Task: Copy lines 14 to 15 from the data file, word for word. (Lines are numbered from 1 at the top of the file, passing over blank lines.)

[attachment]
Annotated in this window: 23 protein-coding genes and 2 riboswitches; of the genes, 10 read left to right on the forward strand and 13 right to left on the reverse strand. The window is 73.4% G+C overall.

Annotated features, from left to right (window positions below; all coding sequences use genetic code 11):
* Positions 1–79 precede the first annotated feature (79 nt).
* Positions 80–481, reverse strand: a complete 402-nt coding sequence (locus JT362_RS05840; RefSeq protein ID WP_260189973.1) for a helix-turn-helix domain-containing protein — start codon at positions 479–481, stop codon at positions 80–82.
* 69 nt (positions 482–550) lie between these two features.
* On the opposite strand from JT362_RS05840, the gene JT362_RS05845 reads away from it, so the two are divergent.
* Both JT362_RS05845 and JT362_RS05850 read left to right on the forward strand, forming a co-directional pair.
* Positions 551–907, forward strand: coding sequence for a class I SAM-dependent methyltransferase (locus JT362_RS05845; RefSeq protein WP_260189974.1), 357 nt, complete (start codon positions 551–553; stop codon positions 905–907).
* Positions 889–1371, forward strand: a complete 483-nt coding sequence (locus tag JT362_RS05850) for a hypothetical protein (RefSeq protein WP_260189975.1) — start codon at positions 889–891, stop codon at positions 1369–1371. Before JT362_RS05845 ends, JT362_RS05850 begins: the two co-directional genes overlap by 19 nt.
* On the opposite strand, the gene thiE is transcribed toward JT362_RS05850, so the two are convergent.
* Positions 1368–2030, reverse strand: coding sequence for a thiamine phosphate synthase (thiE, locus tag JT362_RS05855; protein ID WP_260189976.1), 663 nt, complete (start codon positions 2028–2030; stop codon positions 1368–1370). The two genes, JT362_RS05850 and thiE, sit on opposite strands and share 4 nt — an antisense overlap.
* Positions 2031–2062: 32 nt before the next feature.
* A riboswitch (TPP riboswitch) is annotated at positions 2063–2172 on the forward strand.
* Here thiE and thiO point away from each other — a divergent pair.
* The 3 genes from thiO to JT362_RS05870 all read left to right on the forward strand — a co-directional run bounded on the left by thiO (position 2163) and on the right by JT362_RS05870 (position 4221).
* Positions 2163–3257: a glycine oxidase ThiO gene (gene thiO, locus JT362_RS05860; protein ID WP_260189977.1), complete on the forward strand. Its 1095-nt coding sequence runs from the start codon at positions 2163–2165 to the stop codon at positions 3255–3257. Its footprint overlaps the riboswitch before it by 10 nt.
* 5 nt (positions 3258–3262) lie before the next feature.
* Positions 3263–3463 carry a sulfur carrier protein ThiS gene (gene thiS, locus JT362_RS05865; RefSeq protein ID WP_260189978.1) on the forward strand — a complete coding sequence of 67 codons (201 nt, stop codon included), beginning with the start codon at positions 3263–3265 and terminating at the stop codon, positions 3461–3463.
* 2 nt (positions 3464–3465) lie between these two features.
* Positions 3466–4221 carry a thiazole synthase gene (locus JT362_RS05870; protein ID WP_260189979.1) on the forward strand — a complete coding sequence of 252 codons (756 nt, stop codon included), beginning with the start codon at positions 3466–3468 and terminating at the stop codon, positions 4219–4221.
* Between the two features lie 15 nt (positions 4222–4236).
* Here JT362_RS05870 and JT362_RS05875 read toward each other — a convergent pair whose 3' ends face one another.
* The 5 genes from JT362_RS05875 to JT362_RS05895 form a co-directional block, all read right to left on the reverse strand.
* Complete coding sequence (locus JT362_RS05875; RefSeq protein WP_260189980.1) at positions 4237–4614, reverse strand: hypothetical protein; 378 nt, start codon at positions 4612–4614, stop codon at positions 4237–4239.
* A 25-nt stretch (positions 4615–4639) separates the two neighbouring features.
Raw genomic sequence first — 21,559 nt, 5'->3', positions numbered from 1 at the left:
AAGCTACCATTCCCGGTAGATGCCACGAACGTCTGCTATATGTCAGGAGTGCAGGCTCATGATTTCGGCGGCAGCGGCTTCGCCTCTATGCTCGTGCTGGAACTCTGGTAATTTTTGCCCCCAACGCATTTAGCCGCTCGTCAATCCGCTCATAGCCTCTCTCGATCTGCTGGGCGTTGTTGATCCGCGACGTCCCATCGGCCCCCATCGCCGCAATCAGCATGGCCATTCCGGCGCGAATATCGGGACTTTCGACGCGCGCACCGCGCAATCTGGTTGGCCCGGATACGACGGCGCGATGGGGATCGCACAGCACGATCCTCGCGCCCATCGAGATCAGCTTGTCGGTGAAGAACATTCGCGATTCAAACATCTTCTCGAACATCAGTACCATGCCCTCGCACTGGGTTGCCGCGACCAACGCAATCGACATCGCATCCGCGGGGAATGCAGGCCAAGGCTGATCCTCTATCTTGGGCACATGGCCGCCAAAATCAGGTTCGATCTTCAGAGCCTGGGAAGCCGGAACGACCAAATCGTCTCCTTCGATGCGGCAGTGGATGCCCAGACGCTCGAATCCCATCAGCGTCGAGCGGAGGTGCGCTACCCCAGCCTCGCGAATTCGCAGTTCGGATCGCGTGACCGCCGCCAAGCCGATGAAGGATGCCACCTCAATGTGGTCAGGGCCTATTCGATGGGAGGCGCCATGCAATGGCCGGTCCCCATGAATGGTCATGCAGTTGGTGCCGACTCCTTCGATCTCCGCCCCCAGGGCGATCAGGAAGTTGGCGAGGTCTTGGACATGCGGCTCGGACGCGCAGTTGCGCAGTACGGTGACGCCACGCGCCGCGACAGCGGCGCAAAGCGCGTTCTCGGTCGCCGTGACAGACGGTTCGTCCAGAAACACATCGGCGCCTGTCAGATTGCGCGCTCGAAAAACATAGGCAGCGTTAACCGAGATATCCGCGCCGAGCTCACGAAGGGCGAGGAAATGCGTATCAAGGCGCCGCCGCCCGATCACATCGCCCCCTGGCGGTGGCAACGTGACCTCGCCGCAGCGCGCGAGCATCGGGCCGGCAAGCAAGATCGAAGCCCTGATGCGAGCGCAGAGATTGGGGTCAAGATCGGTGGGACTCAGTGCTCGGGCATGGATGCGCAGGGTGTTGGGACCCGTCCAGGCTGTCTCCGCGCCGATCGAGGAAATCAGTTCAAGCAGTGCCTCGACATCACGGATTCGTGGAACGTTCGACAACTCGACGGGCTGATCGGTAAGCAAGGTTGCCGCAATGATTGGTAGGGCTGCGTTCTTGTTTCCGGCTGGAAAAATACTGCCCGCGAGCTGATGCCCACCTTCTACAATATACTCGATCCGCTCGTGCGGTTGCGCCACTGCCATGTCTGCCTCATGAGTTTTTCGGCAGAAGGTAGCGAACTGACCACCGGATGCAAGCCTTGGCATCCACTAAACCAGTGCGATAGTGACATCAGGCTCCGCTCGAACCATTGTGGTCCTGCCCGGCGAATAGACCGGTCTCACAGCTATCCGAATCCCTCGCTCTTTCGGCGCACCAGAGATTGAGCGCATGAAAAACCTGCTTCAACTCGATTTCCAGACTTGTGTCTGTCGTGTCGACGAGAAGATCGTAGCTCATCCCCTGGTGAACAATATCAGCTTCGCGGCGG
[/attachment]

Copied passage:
* Here thiE and thiO point away from each other — a divergent pair.
* The 3 genes from thiO to JT362_RS05870 all read left to right on the forward strand — a co-directional run bounded on the left by thiO (position 2163) and on the right by JT362_RS05870 (position 4221).